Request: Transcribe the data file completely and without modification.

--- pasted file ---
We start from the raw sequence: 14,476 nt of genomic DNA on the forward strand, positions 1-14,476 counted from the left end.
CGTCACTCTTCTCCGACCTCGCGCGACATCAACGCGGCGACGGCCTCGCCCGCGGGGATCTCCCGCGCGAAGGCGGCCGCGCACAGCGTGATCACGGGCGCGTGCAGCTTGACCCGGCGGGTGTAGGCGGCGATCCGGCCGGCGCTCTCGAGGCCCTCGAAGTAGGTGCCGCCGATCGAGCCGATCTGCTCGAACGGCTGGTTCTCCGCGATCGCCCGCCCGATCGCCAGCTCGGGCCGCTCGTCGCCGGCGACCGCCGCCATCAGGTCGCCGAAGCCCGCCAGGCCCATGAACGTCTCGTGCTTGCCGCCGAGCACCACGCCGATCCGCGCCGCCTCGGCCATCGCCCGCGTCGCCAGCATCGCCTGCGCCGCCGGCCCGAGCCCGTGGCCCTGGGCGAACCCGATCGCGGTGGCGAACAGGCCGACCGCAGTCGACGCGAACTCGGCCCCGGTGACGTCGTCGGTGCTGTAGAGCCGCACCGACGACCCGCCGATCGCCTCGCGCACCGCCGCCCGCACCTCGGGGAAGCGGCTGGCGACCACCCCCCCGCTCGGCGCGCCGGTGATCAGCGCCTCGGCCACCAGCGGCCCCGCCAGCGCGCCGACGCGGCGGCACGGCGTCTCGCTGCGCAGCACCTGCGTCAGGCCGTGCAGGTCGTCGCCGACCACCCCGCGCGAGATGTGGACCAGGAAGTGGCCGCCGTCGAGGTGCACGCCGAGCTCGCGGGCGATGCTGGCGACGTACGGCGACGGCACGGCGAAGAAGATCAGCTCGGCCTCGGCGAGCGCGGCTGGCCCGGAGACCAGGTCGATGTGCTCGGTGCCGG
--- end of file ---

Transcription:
We start from the raw sequence: 14,476 nt of genomic DNA on the forward strand, positions 1-14,476 counted from the left end.
CGTCACTCTTCTCCGACCTCGCGCGACATCAACGCGGCGACGGCCTCGCCCGCGGGGATCTCCCGCGCGAAGGCGGCCGCGCACAGCGTGATCACGGGCGCGTGCAGCTTGACCCGGCGGGTGTAGGCGGCGATCCGGCCGGCGCTCTCGAGGCCCTCGAAGTAGGTGCCGCCGATCGAGCCGATCTGCTCGAACGGCTGGTTCTCCGCGATCGCCCGCCCGATCGCCAGCTCGGGCCGCTCGTCGCCGGCGACCGCCGCCATCAGGTCGCCGAAGCCCGCCAGGCCCATGAACGTCTCGTGCTTGCCGCCGAGCACCACGCCGATCCGCGCCGCCTCGGCCATCGCCCGCGTCGCCAGCATCGCCTGCGCCGCCGGCCCGAGCCCGTGGCCCTGGGCGAACCCGATCGCGGTGGCGAACAGGCCGACCGCAGTCGACGCGAACTCGGCCCCGGTGACGTCGTCGGTGCTGTAGAGCCGCACCGACGACCCGCCGATCGCCTCGCGCACCGCCGCCCGCACCTCGGGGAAGCGGCTGGCGACCACCCCCCCGCTCGGCGCGCCGGTGATCAGCGCCTCGGCCACCAGCGGCCCCGCCAGCGCGCCGACGCGGCGGCACGGCGTCTCGCTGCGCAGCACCTGCGTCAGGCCGTGCAGGTCGTCGCCGACCACCCCGCGCGAGATGTGGACCAGGAAGTGGCCGCCGTCGAGGTGCACGCCGAGCTCGCGGGCGATGCTGGCGACGTACGGCGACGGCACGGCGAAGAAGATCAGCTCGGCCTCGGCGAGCGCGGCTGGCCCGGAGACCAGGTCGATGTGCTCGGTGCCGG